In agile there is a mnemonic INVEST. This term is one of those Holy Grails that is never subject to assessment within the agile community. I had a hands on experience with an agile tools vendor when we were selecting tools for a DOD program. When speaking with the guru's at the tool vendor, we mentioned multiple resources assigned to a single task and interdependence of the tasks and their deliverables.
You'd thought the devil himself had walked into the room. In systems there are always interdependencies and the work requires multiple skills working together on those interdependencies.
A reminder of INVEST
- I=Independent - The user story should be self-contained, in a way that there is no inherent dependency on another user story.
- N=Negotiable - User stories, up until they are part of an iteration, can always be changed and rewritten.
- V=Valuable - A user story must deliver value to the end user.
- E=Estimable - You must always be able to estimate the size of a user story.
- S=Small - User stories should not be so big as to become impossible to plan/task/prioritize with a certain level of certainty.
- T=Testable - The user story or its related description must provide the necessary information to make test development possible.
The ironies here are those suggesting that pure agile doesn't not require estimating seemed to have missed INVEST.
But here's the issue...
In our domain, we work on systems. Others may work on a bunch of stuff. Here's how to tell the difference
- Can you identify the parts?
- Do these parts affect each other?
- Do the parts together produce an effect that is different from the effect of each part on its own?
- Does the effect, the behavior over time, persist in a variety of circumstances?
If the I in INVEST is in fact true, then you're likely working in a bunch of stuff not a system. Bunch of stuff is likely de minims in ways systems are not.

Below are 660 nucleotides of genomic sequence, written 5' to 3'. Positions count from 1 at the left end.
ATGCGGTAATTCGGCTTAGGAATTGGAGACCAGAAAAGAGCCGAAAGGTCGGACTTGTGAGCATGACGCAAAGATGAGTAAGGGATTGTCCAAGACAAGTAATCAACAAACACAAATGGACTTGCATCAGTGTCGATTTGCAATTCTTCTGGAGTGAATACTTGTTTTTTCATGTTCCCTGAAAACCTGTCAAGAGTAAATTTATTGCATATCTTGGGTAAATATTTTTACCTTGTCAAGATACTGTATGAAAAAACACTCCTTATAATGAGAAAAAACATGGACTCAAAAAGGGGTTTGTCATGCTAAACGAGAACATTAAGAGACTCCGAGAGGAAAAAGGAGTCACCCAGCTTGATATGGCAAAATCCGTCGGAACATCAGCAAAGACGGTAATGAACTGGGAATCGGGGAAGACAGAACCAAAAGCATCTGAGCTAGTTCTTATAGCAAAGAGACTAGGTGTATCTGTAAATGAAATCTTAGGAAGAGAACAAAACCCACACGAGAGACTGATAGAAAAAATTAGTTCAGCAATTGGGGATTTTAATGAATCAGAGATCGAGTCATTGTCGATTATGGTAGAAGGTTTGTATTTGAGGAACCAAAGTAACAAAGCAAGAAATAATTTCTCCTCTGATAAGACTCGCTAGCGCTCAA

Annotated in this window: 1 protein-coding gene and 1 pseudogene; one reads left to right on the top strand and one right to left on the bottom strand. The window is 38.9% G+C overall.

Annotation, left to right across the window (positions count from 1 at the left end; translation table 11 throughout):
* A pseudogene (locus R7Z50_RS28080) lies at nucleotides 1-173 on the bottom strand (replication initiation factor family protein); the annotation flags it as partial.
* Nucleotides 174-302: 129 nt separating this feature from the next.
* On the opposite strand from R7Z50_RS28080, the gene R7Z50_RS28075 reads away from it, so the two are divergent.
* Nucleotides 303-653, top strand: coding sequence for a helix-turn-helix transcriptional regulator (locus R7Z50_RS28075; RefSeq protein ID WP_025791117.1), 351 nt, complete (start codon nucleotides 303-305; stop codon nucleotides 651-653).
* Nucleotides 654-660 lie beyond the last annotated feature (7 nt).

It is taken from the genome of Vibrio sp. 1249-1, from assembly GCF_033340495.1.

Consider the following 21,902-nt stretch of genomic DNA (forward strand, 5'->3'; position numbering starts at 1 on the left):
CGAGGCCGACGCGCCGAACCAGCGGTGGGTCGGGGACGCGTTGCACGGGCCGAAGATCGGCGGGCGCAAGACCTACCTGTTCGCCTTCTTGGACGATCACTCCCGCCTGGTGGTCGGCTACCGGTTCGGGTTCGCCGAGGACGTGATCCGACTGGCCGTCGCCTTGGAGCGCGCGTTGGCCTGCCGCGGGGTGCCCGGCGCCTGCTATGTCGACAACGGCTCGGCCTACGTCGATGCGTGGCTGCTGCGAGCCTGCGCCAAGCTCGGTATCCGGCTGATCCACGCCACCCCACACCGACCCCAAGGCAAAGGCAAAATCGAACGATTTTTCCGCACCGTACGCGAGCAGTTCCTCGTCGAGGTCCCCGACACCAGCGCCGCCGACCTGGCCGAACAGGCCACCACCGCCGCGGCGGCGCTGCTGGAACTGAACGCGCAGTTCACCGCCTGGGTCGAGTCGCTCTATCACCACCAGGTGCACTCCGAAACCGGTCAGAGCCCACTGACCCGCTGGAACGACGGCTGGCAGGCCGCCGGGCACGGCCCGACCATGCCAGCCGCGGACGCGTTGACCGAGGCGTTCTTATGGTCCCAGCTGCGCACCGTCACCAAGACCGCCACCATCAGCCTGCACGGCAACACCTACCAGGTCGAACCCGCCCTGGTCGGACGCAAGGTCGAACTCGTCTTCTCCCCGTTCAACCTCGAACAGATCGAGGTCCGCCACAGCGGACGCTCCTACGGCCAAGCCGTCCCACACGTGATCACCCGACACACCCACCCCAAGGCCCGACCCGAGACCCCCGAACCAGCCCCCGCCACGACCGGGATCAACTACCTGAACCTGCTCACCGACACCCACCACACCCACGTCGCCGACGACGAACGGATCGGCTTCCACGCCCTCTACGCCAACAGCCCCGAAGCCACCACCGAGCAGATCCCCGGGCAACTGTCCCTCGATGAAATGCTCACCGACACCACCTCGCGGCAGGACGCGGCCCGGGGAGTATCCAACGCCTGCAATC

You think that because you understand "one" that you must therefore understand "two," because one and one make two. But you forget that you must also understand "and" - Sufi teaching story
The notion of decomposing the work - slicing - into small chunks needs to be tested against the systems requirements to also develop and manage the interconnections between these sliced chunks of work. Interconnections in a tree system are the physical floes and chemical reactions that govern the tree's metabolic processes. Similar interconnections occur in software systems.
Slicing work below the level of these interconnections of the system elements looses sight of the interdependencies and therefore looses sight of the system.
Literally you can't see the forest for the trees.
It is the management of these interdependencies that is the Critical Success Factor for increasing the probability of success for the project. Be very careful falling for the holy grail of slicing, without also maintaining visibility to the system it's operations and the interdependencies between all the elements and all the work needed to produce these elements.